The measurements of the glenoid joint surface were made by the same radiologist and orthopaedic surgeon in each one of the patients.

The points of reference for the measurements of the length and breadth of the glenoid joint surface were (Fig. 2):

  • -

    The upper point of the glenoid was defined as the top part of the glenoid ovoid, in the supraglenoid tubercle, just below the circumferential edge around the glenoid, understanding this to be periphery of the glenoid joint surface.

  • -

    The lower point was defined as the point farthest from the upper point in the outline of the glenoid, above the circumferential edge around the glenoid.

  • -

    The anterior and posterior points were defined as the end of the longest transversal axis in a plane perpendicular to the superoinferior axis, within the circumferential edge around the glenoid.

Figure 2.

Pattern of measurements taken and reference points: (A) height; (B) width.

(0.13MB).

To achieve the study objectives a statistical analysis was undertaken, consisting of:

  • (1)

    A descriptive analysis of each one of the study variables, using frequency distribution for qualitative variables and basic summarised measurements, such as the average, quartiles and standard deviation for quantitative variables.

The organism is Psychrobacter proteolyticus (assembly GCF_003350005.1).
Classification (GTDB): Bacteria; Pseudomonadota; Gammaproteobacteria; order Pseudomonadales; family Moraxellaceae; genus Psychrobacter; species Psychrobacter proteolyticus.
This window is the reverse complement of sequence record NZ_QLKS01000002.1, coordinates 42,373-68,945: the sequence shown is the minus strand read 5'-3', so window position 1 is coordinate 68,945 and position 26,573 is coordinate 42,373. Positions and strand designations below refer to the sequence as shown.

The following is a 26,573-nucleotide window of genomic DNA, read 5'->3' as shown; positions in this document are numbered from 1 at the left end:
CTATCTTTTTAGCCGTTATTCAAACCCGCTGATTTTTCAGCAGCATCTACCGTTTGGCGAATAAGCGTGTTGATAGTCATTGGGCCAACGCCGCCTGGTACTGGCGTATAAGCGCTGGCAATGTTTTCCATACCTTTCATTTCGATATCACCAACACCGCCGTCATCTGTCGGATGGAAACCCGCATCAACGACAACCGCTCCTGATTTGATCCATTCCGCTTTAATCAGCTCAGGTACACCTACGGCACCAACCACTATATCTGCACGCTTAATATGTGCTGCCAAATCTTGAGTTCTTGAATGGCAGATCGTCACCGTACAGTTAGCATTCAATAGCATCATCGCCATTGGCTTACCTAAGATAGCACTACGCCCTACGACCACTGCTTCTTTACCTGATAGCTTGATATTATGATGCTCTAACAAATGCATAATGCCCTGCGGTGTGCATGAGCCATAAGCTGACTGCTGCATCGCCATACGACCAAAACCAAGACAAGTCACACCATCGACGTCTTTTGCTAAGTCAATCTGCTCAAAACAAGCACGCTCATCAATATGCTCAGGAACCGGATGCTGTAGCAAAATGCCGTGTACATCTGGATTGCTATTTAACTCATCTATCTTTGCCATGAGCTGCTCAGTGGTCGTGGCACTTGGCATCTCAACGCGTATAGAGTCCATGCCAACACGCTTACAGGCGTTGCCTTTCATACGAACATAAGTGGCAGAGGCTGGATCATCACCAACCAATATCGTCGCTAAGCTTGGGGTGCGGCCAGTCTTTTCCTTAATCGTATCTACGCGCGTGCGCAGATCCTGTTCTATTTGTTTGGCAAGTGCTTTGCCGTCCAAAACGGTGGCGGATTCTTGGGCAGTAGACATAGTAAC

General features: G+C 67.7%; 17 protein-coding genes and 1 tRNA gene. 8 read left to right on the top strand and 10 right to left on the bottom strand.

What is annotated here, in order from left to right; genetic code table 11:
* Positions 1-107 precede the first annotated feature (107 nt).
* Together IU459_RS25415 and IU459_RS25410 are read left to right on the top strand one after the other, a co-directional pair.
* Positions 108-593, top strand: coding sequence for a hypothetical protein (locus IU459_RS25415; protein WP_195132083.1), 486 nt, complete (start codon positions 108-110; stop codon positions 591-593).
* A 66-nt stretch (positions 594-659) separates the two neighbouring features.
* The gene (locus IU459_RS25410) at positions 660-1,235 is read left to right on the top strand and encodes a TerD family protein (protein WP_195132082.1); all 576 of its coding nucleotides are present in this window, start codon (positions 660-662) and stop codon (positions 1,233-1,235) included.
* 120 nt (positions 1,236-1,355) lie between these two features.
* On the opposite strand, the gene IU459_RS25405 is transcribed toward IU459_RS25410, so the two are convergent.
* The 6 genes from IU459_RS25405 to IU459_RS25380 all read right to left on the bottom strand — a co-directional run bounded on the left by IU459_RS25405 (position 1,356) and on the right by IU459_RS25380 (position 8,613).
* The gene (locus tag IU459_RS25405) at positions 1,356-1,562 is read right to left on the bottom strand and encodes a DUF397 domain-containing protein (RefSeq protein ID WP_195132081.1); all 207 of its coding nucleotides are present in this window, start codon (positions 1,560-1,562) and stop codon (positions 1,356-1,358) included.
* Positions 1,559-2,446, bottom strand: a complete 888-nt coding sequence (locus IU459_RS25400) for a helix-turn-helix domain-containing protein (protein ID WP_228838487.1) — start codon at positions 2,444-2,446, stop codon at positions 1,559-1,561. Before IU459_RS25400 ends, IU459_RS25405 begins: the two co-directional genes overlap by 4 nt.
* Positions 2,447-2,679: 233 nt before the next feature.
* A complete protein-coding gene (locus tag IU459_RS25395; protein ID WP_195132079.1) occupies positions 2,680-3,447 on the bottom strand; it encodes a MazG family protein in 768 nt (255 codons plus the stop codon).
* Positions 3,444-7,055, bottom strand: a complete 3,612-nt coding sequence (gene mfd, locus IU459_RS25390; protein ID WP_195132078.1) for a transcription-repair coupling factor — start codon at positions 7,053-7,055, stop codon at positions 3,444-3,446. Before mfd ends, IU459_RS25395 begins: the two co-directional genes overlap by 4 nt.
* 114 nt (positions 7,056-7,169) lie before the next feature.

• (2)

    The intraclass correlation coefficient (ICC) was used to prove the concordance of both measurements by the same subject of the same CT scan at 2 different times.

  • (3)

    The averages comparison test was used to analyse the measurements of the glenoid length and width, to compare the men and women in the sample. The fit of a multiple lineal regression model was used to study the association between the measurements of the length and width of the glenoid and the table, as well as sex and age. To measure the power of the relationship between the quantitative variables, Pearson‘s correlation coefficients matrix was calculated for each pair of the said variables.

  • (4)

    The univariate reference intervals were calculated for glenoid length and width, under the supposition that both measurements were independent, and then the bivariate reference interval was calculated for both measurements, which are not really independent. The IBM SPSS (v. 20.0; IBM SPSS, Armonk, NY, USA) statistical package was used for all of the statistical tests. An alpha error of 5% was accepted, with a confidence interval of 95%, so that values of P<.05 were considered to be significant.